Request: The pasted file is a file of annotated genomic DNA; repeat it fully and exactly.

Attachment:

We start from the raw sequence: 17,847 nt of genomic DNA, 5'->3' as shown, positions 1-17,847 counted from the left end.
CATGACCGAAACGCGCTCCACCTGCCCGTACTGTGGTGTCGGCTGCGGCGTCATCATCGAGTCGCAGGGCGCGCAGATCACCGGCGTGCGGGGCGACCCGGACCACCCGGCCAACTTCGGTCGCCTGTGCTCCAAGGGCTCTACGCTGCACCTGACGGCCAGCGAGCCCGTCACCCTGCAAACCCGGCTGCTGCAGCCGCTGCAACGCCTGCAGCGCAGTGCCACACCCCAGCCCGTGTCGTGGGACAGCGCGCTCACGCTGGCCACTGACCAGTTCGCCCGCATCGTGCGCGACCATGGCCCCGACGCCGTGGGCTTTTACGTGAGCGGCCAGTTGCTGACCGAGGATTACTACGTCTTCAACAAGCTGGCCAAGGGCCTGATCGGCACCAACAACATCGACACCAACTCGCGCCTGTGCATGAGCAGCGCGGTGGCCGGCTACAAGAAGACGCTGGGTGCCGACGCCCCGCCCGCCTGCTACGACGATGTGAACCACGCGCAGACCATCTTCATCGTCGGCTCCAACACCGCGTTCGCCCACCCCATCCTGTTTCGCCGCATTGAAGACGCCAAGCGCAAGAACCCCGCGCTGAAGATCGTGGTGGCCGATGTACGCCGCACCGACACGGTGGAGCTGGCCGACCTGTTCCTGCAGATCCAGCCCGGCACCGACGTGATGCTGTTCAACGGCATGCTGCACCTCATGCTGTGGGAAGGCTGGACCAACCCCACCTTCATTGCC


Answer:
We start from the raw sequence: 17,847 nt of genomic DNA, 5'->3' as shown, positions 1-17,847 counted from the left end.
CATGACCGAAACGCGCTCCACCTGCCCGTACTGTGGTGTCGGCTGCGGCGTCATCATCGAGTCGCAGGGCGCGCAGATCACCGGCGTGCGGGGCGACCCGGACCACCCGGCCAACTTCGGTCGCCTGTGCTCCAAGGGCTCTACGCTGCACCTGACGGCCAGCGAGCCCGTCACCCTGCAAACCCGGCTGCTGCAGCCGCTGCAACGCCTGCAGCGCAGTGCCACACCCCAGCCCGTGTCGTGGGACAGCGCGCTCACGCTGGCCACTGACCAGTTCGCCCGCATCGTGCGCGACCATGGCCCCGACGCCGTGGGCTTTTACGTGAGCGGCCAGTTGCTGACCGAGGATTACTACGTCTTCAACAAGCTGGCCAAGGGCCTGATCGGCACCAACAACATCGACACCAACTCGCGCCTGTGCATGAGCAGCGCGGTGGCCGGCTACAAGAAGACGCTGGGTGCCGACGCCCCGCCCGCCTGCTACGACGATGTGAACCACGCGCAGACCATCTTCATCGTCGGCTCCAACACCGCGTTCGCCCACCCCATCCTGTTTCGCCGCATTGAAGACGCCAAGCGCAAGAACCCCGCGCTGAAGATCGTGGTGGCCGATGTACGCCGCACCGACACGGTGGAGCTGGCCGACCTGTTCCTGCAGATCCAGCCCGGCACCGACGTGATGCTGTTCAACGGCATGCTGCACCTCATGCTGTGGGAAGGCTGGACCAACCCCACCTTCATTGCC